Tips-y Tuesdays: Cooking Sugar Snap Peas

So much confusion. First, you’re getting two posts in a row (did you see the ice cream yesterday?? I love the cookie butter chips in it). Second, you haven’t had a Tips-y Tuesday post for a while. And then third, sugar snap peas in October….I know. Not quite seasonal, but I hadn’t had a chance to share it since I made them in September. And who knows, you might get lucky and snag a bag from Costco like I did.



Growing up, we ate sugar snap peas by just eating the peas. We would snap open the pods and enjoy their sweet flavor while chatting at the dinner table. I had no idea that the pod was edible. K had tried them with me before, but wasn’t a fan. He just really doesn’t like raw food, including cherry tomatoes fresh from the vine (I know!! So weird). This prompted me to do some research, so now I am sharing it with you all here.

And, if you’re interested in what the protein is in that dish, it’s a teriyaki beef recipe I will be sharing on this blog next week. Stay tuned!

Basically, there are 3 main kinds of peas we eat. There are obviously different variations of these peas, but when you are looking to sort them in groups, this is how they are organized.

  1. English peas are the ones where you buy them loose and might freeze them to throw in dishes over the winter. They’re sweet and their season is very brief (I never see them at the Farmer’s Markets out here–boo!).
  2. Snow peas (my least favorite) are the flat kind where you eat the entire pod. Often you see them in stir-fries. Supposedly, we only eat the flat pods because the seeds are not very sweet when full-grown.
  3. Then, there are sugar snap peas. These come in a plump pod. You want to pick ones where you can’t see the peas pressing up against the pod, but they are still plump. They can be eaten out of the pod, or you can partially cook the pods to eat the entire thing.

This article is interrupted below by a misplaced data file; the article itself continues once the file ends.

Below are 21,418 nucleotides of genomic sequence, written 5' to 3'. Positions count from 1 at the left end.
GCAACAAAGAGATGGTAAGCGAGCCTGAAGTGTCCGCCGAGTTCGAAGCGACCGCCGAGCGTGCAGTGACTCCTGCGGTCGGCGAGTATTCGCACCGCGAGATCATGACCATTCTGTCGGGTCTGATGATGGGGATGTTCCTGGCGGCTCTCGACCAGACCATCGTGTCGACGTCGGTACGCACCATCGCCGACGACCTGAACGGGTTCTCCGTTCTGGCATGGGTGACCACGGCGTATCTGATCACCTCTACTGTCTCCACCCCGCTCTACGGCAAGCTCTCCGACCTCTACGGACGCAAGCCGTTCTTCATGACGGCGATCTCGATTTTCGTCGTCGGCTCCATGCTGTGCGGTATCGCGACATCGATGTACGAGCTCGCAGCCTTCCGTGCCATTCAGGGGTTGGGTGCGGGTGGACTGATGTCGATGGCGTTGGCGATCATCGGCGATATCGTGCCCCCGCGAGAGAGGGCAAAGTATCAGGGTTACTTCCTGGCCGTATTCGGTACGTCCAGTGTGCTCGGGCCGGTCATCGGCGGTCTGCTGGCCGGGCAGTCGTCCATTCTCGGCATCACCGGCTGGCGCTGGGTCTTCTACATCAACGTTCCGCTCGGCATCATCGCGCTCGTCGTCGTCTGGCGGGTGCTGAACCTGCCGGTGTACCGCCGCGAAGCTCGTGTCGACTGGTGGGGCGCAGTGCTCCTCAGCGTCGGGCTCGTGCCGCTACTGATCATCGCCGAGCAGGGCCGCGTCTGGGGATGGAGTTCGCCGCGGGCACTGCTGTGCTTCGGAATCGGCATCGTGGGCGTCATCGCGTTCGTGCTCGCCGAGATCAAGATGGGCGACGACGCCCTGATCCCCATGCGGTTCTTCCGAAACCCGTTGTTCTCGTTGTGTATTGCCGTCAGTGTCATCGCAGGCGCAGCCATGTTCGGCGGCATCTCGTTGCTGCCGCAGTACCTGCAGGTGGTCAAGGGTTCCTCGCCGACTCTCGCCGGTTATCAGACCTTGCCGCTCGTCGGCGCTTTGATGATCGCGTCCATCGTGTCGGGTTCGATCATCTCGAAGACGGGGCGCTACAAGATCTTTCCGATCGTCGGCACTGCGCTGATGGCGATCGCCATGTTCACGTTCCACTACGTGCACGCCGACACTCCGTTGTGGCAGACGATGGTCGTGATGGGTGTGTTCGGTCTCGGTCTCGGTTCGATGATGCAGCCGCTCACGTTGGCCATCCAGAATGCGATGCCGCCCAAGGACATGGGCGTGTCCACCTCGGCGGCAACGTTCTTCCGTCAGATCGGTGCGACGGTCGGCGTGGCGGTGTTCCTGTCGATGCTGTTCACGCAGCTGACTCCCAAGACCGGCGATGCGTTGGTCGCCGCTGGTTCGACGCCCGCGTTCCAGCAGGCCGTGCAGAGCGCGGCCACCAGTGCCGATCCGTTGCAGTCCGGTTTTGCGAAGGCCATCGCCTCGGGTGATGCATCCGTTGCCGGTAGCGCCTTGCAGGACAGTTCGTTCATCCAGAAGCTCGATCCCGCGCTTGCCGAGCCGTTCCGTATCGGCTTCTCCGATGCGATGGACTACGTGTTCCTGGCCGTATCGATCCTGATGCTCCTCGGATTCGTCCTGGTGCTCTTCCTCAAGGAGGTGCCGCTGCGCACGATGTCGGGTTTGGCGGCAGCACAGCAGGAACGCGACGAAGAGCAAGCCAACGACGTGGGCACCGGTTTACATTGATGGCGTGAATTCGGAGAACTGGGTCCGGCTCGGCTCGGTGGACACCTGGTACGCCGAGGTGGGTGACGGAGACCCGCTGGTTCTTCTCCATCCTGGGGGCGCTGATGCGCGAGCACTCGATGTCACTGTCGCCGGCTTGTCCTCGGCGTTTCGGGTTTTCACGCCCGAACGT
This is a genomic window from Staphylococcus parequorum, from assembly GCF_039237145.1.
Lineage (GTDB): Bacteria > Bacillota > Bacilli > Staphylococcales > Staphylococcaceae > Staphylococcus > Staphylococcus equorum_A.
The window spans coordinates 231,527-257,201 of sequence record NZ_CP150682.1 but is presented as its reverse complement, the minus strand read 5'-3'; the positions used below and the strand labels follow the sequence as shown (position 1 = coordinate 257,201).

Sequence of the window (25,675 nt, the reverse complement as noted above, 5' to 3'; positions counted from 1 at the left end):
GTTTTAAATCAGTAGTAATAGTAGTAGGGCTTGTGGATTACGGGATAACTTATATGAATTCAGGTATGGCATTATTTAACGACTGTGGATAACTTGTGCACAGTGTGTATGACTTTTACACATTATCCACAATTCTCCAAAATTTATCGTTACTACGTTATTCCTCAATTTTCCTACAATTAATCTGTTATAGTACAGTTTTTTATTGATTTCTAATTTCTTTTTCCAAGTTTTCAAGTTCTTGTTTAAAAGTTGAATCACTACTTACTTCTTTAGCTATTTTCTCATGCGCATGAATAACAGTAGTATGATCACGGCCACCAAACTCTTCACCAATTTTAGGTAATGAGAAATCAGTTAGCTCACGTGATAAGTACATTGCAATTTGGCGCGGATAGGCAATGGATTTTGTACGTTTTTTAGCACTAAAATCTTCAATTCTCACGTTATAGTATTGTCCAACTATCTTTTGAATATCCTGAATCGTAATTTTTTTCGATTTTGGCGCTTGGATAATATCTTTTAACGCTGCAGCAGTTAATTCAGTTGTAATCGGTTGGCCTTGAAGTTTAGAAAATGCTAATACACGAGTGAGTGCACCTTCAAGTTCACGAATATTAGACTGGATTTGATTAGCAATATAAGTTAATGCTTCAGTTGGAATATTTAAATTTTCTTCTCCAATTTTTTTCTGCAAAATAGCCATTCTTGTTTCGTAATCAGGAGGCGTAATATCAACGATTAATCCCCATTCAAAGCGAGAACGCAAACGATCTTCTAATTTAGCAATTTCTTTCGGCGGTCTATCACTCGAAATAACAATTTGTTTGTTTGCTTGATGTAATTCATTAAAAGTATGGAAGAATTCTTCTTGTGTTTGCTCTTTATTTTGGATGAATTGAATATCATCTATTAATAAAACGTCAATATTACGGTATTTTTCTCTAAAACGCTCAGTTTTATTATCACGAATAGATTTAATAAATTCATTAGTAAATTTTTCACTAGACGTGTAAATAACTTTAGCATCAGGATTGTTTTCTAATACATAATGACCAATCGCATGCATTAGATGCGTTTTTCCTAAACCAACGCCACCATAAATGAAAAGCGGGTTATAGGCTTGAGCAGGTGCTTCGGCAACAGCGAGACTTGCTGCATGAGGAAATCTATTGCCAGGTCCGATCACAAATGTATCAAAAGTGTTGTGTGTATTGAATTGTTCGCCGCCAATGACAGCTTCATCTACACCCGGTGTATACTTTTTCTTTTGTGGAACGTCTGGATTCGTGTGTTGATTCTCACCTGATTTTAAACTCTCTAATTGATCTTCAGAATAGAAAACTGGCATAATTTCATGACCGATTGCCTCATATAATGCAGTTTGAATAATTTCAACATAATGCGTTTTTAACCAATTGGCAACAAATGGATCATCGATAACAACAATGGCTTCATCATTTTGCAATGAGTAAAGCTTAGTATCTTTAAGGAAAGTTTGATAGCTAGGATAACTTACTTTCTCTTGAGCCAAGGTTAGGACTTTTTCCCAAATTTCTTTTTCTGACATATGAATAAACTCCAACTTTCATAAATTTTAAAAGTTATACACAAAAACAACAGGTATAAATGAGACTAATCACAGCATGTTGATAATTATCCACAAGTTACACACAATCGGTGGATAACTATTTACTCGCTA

For today, I am sharing my new favorite method to eat sugar snap peas, which allows you to eat the entire pod: blanching! Begin by pulling the bottom stem (or top–it seems to depend on each pod) off, dragging with it the fibers attached to the pod. You might be able to get fibers from both stems. Then, do a rinse of the pods.

Bring a pot of water to a boil and have a bowl of ice water ready. Drop the pods in and cook for about 3-4 minutes. They should be bright green and still crunchy. Drain the pods and immediately drop them in the ice water bowl.


Allow them to remain in there for about 3 minutes before draining them.

If eating them immediately, dry the pods a bit and then serve them. If you wish to freeze them, first dry them out very well before placing them on a baking sheet, spaced out so they are not touching.


Freeze for a few hours or overnight. Then, place the pods into a freezer bag, removing all the excess air from the bag. Allow them to thaw before eating (or cooking with them).

These were, without a doubt, the sweetest sugar snap peas I have ever had, and I think eating the pod helped enhance the flavor. You could add seasoning if you wanted, but we ate them plain. They worked really well alongside a saltier main course.


7 thoughts on “Tips-y Tuesdays: Cooking Sugar Snap Peas

  1. Pingback: Copycat Chick-Fil-A Nuggets | fudgingahead

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